Founded in 1984, Chelsea Green Publishing is recognized as a leading publisher of books on the politics and practice of sustainable living, publishing authors who bring in-depth, practical knowledge to life, and give readers hands-on information related to organic farming and gardening, permaculture, ecology, the environment, simple living, food, sustainable business and economics, green building, and more.
In 2012, Chelsea Green became an employee-owned company, creating an ESOP in which employees control 78 percent of the company’s privately-held stock. The remaining stock is held by the founders. This move was made to, in part, practice what we publish. In addition, the long-term goal of converting the ownership to an ESOP is aimed at keeping Chelsea Green an independent publisher, keeping its roots firmly planted in Vermont, and ensuring that the publishing vision started in 1984 lives far into the future. Read more here
Ian is a co-founder of the Marion Institute which sponsors the www.metahistory.org website. He is also part of Vermont Commons, an organization dedicated to the proposition that Vermonters should peaceably secede from the United States and govern themselves as an independent republic. The Straw Bale House, Gaviotas, The Four Season Harvest and the recent Don’t Think of an Elephant by George Lakoff Chelsea Green’s first New York Times bestseller – are some of the company’s better known titles.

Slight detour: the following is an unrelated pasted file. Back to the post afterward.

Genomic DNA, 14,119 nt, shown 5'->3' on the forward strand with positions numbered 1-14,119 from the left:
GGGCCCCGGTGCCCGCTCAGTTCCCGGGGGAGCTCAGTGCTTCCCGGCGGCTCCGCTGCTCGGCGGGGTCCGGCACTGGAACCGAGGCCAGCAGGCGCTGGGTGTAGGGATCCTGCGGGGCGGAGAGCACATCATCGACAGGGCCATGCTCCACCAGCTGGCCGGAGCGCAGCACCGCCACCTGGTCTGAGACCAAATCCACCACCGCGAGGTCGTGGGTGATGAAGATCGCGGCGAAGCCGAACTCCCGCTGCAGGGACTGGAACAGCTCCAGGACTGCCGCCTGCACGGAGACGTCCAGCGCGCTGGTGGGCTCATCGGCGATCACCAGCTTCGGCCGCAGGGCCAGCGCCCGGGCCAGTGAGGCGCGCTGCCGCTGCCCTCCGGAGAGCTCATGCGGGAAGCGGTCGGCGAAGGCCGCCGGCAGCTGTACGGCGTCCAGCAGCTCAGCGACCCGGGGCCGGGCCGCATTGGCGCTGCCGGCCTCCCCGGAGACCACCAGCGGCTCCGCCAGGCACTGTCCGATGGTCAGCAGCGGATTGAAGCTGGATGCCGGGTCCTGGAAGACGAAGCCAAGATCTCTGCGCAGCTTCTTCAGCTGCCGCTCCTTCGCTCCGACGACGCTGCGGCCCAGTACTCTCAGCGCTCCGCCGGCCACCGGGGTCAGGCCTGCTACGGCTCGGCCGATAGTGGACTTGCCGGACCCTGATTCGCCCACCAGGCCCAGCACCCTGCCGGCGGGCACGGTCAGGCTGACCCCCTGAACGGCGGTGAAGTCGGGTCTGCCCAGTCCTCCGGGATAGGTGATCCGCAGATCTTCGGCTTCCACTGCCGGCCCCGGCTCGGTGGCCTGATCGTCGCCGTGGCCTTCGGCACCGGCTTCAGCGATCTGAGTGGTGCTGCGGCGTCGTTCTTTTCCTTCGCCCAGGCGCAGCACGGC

Chelsea Green titles have received numerous awards over the years, including ALA and Booklist Notable Books of the Year, the John Burroughs Medal, James Beard Award finalist and the Garden Globe Award.
The Baldwins live in Chelsea and have two children. Ian also has two children from a previous marriage. Read more here
Sandor Katz at Sterling College
On August 14, world-renowned fermentation educator and author Sandor Katz will lead a hands-on exploration of the production of fermented vegetables, fruits, grains, and beans. Read more
Kate Raworth is a renegade economist focused on exploring the economic mindset needed to address the 21st century’s social and ecological challenges. She is a senior visiting research associate and advisory board member at Oxford University’s Environmental Change Institute and teaches in its masters program for Environmental Change and Management. She is also senior associate of the Cambridge Institute for Sustainability Leadership and a member of the Club of Rome. Over the past 20 years Raworth has been a senior researcher at Oxfam, a co-author of UNDP’s annual Human Development Reports and a fellow of the Overseas Development Institute, working in the villages of Zanzibar. She is also on the advisory board of the Stockholm School of Economics’ Global Challenges Programme and Anglia Ruskin University’s Global Resource Observatory. Kate lives in Oxford, England. See this author’s upcoming events